Officials have recently revealed that threat actors gained access to the Social Security numbers of over two dozen people during a ransomware attack that forced the city of Tulsa to shut down parts of its computer network for months.

Back in May, Conti Ransomware operators have deployed an attack on the city of Tulsa’s network, leading to the city being forced to shut down all of its systems and disrupt all online services.

Conti is believed to be run by a Russia-based cybercrime group known as Wizard Spider, with the group using phishing attacks in order to install the TrickBot and BazarLoader trojans in order to obtain remote access to the infected machines.

The shutdown of Tulsa’s City systems, unfortunately, prevented the residents from accessing the online bill payment systems, utility billing, and other services through email, whilst the websites of the City of Tulsa, Tulsa City Council, Tulsa Police, and Tulsa 311 were down for maintenance.

At the time of the attack, it was unknown what ransomware group was behind the incident, but the Conti Ransomware gang took responsibility and published 18,938 of the City’s files, mainly police citations and internal Word documents.

On June 22, 2021, the City of Tulsa was made aware the persons responsible for the May 2021 City of Tulsa ransomware attack shared more than 18,000 City files via the dark web mostly in the form of police reports and internal department files. These files contain some Personal Identifiable Information (PII) such as name, date of birth, address and driver’s license numbers.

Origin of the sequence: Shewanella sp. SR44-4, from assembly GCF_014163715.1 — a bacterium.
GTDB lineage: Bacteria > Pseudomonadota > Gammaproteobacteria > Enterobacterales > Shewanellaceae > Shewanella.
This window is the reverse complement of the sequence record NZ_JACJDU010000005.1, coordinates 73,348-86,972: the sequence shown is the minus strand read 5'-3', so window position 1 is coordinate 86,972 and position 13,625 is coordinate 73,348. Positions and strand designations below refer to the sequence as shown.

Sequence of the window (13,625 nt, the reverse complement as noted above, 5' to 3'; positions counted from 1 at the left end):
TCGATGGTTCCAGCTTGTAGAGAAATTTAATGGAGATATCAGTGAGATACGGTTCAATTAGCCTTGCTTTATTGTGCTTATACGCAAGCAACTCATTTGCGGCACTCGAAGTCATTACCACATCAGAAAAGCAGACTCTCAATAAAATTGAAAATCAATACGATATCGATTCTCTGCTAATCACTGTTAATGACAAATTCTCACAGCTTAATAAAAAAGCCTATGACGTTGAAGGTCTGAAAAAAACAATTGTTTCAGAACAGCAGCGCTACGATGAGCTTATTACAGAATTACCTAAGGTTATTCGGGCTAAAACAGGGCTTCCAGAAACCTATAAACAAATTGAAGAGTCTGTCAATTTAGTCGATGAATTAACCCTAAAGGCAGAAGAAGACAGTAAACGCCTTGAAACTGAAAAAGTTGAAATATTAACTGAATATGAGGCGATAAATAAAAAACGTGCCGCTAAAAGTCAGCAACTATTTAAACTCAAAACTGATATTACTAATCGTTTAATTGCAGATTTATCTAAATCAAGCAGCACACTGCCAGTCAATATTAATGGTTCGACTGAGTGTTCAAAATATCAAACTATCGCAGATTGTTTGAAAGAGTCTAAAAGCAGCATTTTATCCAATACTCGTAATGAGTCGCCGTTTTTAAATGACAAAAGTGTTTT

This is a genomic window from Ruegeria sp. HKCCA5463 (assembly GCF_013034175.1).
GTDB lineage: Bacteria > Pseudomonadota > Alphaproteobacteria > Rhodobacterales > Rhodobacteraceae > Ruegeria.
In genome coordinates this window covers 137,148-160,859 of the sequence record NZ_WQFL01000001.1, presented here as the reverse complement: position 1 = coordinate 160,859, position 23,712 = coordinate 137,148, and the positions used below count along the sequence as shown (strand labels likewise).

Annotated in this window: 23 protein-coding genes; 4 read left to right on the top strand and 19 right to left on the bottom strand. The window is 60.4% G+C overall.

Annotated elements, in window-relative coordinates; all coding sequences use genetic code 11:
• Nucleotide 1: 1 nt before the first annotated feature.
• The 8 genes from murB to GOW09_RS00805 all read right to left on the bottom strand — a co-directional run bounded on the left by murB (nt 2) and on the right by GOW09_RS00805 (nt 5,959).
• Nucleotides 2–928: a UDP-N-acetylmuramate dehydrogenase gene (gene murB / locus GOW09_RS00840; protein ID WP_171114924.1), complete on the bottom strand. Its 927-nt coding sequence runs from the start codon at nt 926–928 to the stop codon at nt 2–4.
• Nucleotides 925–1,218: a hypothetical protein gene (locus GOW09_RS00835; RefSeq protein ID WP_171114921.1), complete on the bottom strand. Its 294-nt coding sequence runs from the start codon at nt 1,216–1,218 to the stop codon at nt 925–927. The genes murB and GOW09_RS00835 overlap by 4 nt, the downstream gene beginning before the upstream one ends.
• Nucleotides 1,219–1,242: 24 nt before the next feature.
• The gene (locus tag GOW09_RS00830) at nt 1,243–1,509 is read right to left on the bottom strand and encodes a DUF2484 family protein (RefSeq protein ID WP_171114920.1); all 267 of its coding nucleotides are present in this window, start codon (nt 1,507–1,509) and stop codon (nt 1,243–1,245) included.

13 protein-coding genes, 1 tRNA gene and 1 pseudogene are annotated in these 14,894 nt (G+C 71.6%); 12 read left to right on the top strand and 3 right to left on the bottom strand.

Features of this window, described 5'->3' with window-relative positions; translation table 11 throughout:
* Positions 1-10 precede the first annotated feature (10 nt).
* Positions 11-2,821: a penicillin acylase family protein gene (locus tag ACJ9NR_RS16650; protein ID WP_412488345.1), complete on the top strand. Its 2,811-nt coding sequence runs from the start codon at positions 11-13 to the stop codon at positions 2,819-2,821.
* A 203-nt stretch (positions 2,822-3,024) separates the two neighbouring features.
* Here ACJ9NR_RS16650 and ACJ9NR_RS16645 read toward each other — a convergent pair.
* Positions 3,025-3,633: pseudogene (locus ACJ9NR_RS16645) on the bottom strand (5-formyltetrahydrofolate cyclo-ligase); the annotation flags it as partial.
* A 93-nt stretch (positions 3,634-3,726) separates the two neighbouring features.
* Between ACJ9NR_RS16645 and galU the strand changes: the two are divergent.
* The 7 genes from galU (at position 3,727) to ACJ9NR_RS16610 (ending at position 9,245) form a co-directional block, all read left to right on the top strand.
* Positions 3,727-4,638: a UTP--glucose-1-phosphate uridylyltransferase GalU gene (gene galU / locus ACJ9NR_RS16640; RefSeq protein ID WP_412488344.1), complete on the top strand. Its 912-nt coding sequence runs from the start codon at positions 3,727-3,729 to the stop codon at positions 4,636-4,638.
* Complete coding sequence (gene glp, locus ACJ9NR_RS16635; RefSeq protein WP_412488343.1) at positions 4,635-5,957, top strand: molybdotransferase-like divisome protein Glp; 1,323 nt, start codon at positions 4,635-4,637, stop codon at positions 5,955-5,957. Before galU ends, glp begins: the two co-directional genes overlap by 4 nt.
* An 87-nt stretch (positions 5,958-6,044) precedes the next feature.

According to the city’s chief information officer, Michael Dellinger, the hackers also exfiltrated Social Security numbers for 27 people in the cyberattack.

Further investigation on the Tulsa ransomware attack revealed that the Social Security numbers that were hacked had been included in online police reports submitted between January 1, 2015, and May 6, 2021 — when the attack was exposed.

The city is trying to reach the 27 people whose Social Security numbers were hacked, he said. Any resident who filed a police report online can go to http://www.cityoftulsa.org/cyber to find out if their information was released on the dark web.

The City’s Incident Response Team and federal authorities are continuing to investigate the data breach and monitor any information being shared.

Following the cyber attack in May, the City’s main priority has been to restore critical resources and mission-essential functions, which include public-facing systems and internal communications and network access functions. Business recovery teams had categorized and prioritized system restoration efforts and have continued their work to restore and validate business systems within the City.


Conti Ransomware Leaks Police Citations and Forces the City of Tulsa to Issue a Data Breach Warning

Conti Ransomware Releases Decryptor for Ireland’s Health Service, Still Threatens to Sell Data

Tulsa’s Online Services Suffered a Disruption

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